Elon Musk – For being one of the few people in Silicon Valley, or in all of the US really, to think big enough. He earns the top spot just for saying that he hopes to die on Mars.
Thomas Piketty – For providing this data-eager media climate a much-needed data infusion showing how the post-WWII period was a blip, and we have reverted to historical levels of inequality.
Lawrence Lessig – For trying to tackle campaign finance reform through the Mayday Super PAC.
Maria Popova – For her untiring work compiling the most interesting articles and links of the week in her Brain Pickings newsletter.
Tim Ferriss – For being the guinea pig of experiments in self-improvement and bio-hacking, so that the rest of us don’t have to test everything on ourselves, but can just follow his shining example instead.
Nick Bostrom – For starting the debate on how we should build an AI that will not destroy humankind in his brilliant book Superintelligence.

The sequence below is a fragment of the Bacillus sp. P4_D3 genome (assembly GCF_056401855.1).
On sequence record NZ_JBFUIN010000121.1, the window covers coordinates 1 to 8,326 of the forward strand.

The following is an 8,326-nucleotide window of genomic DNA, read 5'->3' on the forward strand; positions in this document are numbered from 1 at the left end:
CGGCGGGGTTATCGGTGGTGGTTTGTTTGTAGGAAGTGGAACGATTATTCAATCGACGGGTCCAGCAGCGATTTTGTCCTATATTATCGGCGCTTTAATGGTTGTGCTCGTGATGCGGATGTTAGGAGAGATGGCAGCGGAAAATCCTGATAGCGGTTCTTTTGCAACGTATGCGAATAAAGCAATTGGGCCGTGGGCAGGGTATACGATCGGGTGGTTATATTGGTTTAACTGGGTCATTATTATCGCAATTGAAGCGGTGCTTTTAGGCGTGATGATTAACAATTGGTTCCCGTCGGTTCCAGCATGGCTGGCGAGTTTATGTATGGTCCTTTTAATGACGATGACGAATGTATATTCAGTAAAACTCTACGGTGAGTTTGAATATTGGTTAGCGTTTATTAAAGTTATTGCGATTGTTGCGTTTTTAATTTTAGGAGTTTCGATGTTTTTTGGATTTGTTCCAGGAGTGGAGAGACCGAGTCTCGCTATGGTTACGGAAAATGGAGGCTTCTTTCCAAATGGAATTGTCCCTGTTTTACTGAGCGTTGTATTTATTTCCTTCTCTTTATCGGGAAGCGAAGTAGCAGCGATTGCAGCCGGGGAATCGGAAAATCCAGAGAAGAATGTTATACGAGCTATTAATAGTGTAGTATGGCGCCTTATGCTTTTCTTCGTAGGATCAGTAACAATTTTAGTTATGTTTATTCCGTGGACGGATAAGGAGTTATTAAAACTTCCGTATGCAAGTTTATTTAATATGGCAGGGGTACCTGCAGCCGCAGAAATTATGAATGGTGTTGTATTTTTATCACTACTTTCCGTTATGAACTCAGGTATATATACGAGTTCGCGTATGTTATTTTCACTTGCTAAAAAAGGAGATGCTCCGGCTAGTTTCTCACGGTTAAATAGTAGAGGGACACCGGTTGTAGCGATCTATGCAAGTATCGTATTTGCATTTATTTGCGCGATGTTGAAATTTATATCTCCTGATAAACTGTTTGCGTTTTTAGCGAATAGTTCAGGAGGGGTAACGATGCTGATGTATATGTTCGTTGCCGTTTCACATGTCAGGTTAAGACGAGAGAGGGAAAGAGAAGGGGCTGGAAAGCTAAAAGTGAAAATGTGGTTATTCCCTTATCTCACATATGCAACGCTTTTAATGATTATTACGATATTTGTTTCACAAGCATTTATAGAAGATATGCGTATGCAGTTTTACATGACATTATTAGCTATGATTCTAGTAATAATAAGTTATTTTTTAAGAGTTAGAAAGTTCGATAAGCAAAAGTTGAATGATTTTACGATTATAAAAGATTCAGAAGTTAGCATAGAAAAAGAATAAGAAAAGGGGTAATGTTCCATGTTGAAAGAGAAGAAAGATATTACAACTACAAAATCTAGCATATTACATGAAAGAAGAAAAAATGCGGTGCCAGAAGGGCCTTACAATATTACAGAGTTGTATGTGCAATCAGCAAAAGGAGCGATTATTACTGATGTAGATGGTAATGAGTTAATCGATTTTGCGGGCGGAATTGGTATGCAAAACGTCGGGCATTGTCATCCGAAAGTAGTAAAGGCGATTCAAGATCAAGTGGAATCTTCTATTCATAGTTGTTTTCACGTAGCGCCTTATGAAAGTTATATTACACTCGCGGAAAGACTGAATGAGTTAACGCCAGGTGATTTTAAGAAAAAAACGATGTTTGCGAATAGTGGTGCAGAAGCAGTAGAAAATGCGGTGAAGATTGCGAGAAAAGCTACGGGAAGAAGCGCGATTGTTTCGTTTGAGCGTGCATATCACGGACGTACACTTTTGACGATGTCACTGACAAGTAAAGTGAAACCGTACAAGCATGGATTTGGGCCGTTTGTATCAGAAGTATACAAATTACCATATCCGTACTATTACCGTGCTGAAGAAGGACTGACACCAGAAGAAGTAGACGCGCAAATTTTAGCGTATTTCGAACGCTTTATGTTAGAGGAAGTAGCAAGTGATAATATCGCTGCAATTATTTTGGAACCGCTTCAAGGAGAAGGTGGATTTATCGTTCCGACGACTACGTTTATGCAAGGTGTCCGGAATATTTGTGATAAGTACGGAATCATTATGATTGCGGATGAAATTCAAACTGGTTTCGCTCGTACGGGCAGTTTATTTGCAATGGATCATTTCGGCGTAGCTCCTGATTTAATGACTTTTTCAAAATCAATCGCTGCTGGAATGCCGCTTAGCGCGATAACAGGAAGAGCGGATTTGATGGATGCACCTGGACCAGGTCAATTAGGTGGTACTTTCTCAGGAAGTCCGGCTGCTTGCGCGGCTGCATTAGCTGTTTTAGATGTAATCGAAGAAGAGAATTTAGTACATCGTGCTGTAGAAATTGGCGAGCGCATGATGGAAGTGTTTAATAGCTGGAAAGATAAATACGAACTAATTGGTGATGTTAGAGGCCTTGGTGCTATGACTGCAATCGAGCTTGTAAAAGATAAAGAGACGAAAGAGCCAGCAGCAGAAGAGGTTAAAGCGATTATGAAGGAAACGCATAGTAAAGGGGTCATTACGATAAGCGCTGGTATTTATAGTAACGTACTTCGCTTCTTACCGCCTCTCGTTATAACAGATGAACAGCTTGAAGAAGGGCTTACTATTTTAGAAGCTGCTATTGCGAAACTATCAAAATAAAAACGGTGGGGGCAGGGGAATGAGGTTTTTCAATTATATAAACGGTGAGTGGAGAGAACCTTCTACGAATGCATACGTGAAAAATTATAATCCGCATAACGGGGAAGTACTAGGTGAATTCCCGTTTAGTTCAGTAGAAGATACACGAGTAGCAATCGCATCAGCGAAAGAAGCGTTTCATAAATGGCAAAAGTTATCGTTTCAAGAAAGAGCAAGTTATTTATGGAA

Yuval Harari Noah – For eloquently and innovatively summarizing the rise of humans in his book Sapiens: A Brief History of Humankind.
Peter Thiel – For investing in business that can create 10x improvements instead of incremental change, and for supporting potentially society-changing ideas such as Seasteading.
Richard Linklater – For one of the most innovative movies of the last years in Boyhood.
Max Tegmark – For his work on multiverses, for example in this year’s book Our Mathematical Universe.